Ireland “cannot” accept global tax reform plans (Minister of Finance)
Ireland will not sign global tax reform plans, Finance Minister Paschal Donohoe insisted on Thursday, bolstering the Republic’s resistance position as momentum builds for a deal to ensure multinationals pay their taxes. fair share.
About 132 countries have already agreed to international tax reforms, including a minimum corporate tax rate of 15%.
On Saturday, G20 finance ministers – 19 of the world’s largest economies plus the European Union backed the landmark deal.
But Ireland – which levies a 12.5% corporate tax rate and is seen by some as a “tax haven” – will not approve the plans as is, Donohoe said.
“What is on the table at the moment is a deal that Ireland cannot be a part of,” he told Irish public broadcaster RTE.
“We’re determined to negotiate to see if we can get the deal done at some point, but I’m defending 12.5%,” Donohoe said.
“It has been a key part of our economic policy for decades.”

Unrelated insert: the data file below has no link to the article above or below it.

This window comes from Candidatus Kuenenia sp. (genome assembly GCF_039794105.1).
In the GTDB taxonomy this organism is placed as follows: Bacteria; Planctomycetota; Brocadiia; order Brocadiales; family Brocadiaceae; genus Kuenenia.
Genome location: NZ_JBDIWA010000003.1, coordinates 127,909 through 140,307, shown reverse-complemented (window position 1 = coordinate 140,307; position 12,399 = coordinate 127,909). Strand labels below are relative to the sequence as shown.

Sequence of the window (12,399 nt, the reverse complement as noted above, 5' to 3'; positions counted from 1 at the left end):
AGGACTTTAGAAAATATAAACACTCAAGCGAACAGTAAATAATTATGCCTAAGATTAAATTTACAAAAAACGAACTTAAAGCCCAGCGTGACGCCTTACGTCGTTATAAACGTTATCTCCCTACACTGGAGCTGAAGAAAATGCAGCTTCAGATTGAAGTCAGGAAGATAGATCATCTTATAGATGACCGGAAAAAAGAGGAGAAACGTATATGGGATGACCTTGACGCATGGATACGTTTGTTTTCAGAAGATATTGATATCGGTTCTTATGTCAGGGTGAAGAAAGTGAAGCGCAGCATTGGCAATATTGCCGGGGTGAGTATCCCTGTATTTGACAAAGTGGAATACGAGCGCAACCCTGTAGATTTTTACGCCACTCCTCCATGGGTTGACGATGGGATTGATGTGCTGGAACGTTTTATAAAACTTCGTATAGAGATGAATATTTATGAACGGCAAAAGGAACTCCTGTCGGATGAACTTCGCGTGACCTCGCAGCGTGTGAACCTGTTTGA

His comments came after the Irish Examiner reported that Dublin was planning to drop its 12.5 percent rate over fears of international “pariah” status.
“Ireland will continue to defend the rights of small countries to retain some competitive advantage, but we do not want to be an exception in terms of a global tax deal,” a senior government source said.
The newspaper reported that Ireland was planning to make concessions on its 12.5% rate – which has drawn many US tech and pharmaceutical companies to its shores – as part of a new OECD tax deal in October.
But Donohoe said accepting the 15% proposal would create “problems” for “people who have invested in our economy and have expectations about the predictability of our rate going forward.”
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